The difference in search pattern profiles for these sites is striking. Tripadvisor leads the pack in the long tail, which makes sense given the huge amount of long tail user generated content on the site. TripAdvisor owns most of the pattern categories, but Yahoo Travel and Hotel-Guides take the lead in niche areas like maps and hotels. Traffic to Expedia and Travelocity is largely composed of navigational and branded queries (not shown). The only long tail patterns they have significant share for are "[x] ticket", and "cheap [x]".
The input data we used reflects referrals to these sites from a sample population of users who clicked on search engine result pages. Factors which will affect the number and type of search referrals a site received in this data include: how representative the sample is of the population of U.S. searchers as a whole, how much relevant content a site has for a given query pattern, and how well that content ranks in google and other search engines.
If a travel website repeated this study with Concentrate using current competitive data, then uploaded additional search data for their own site including other metrics beyond search frequency (see our demo using Google Analytics), the results might reveal that "things to do in [x]" queries lead to high quality visits and their site has a chance at winning more searches for that pattern. Based on this information they might decide to make a move on TripAdvisor in that content category. Mark Jackson describes some strategies to apply within the travel sector in an article at Search Engine Watch: Should Your SEO Strategy Target the Head or the Long Tail?. Using Concentrate, a travel website could streamline the process by downloading thousands of real queries for this pattern sent to their competitor:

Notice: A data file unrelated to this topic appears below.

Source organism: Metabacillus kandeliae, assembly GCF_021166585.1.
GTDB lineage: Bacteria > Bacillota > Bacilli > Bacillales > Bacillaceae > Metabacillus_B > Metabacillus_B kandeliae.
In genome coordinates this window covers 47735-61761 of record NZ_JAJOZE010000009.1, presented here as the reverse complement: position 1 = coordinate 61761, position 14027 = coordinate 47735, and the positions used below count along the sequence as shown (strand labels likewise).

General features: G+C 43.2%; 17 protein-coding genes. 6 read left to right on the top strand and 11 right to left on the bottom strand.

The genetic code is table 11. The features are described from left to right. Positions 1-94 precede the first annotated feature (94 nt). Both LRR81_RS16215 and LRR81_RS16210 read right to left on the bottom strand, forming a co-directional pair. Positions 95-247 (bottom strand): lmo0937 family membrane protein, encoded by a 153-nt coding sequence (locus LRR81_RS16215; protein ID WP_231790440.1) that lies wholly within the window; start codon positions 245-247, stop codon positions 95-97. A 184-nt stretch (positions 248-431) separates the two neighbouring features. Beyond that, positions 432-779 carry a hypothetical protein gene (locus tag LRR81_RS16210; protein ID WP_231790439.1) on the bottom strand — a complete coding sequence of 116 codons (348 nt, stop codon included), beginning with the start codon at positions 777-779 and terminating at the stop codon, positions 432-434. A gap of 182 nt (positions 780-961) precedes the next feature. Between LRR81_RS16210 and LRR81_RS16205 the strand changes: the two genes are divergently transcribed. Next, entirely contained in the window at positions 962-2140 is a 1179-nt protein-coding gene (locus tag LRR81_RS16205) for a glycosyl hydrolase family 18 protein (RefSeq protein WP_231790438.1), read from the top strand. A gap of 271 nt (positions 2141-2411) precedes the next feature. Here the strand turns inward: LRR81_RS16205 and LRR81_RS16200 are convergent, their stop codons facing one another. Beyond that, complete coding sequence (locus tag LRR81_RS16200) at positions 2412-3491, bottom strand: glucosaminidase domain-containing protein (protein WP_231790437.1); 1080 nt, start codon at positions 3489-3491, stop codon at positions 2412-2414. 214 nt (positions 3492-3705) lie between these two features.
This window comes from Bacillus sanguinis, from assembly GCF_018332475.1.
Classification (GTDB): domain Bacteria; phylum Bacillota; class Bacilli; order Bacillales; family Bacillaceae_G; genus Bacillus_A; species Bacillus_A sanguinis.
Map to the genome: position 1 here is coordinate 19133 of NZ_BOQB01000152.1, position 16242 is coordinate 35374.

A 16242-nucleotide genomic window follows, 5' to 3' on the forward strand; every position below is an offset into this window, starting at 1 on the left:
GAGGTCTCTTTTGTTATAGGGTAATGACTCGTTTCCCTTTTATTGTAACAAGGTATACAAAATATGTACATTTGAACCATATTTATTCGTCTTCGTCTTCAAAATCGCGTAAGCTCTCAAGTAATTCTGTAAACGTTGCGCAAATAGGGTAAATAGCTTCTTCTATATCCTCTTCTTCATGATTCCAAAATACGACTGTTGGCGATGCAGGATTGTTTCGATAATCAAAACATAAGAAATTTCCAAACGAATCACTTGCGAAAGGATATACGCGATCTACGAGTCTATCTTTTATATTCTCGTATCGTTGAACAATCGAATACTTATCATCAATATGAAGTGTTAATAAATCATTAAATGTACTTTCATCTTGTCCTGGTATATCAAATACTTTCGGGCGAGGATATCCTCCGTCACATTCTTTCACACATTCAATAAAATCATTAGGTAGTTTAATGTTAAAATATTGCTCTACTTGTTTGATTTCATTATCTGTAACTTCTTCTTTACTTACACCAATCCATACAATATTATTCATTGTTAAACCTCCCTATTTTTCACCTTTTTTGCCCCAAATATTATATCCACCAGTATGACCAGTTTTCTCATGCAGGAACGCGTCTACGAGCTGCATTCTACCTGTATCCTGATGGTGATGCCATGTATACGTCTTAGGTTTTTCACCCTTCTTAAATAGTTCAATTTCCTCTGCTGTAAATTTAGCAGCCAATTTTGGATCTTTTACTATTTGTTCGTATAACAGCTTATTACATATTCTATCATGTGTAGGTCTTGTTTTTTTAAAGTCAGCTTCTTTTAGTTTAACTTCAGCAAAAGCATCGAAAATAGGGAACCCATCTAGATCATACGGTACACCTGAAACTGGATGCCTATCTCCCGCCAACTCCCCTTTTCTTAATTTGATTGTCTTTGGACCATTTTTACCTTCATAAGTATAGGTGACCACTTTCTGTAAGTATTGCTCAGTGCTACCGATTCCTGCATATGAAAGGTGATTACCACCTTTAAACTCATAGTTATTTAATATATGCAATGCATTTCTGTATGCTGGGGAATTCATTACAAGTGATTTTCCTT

Some queries in TripAdvisor pattern: "things to do in [x]"
Take Action: Some ideas for next steps
- Use Concentrate patterns to segment your sites query referrals, then estimate revenue opportunities for underperforming long tail categories and target your efforts accordingly
- Expand into new content areas based on trends discovered in long tail search patterns over time and ensure your site’s information supply (PDF) matches customer demand
- Get a subscription to Concentrate Plus and repeat this case study for your industry
- Use your industry search patterns as a guide to optimize internal website architecture
- Jumpstart your SEM efforts by using Concentrate to automatically create tight adgroups containing similar queries found within long tail each pattern
- Use your patterns as templates for dynamic filters within your website to show targeted ads, content, related links, or content recommendations based on query referral strings
- If you are a financial analyst or product planner, spot emerging trends in the long tail with Concentrate and use the information to guide decision making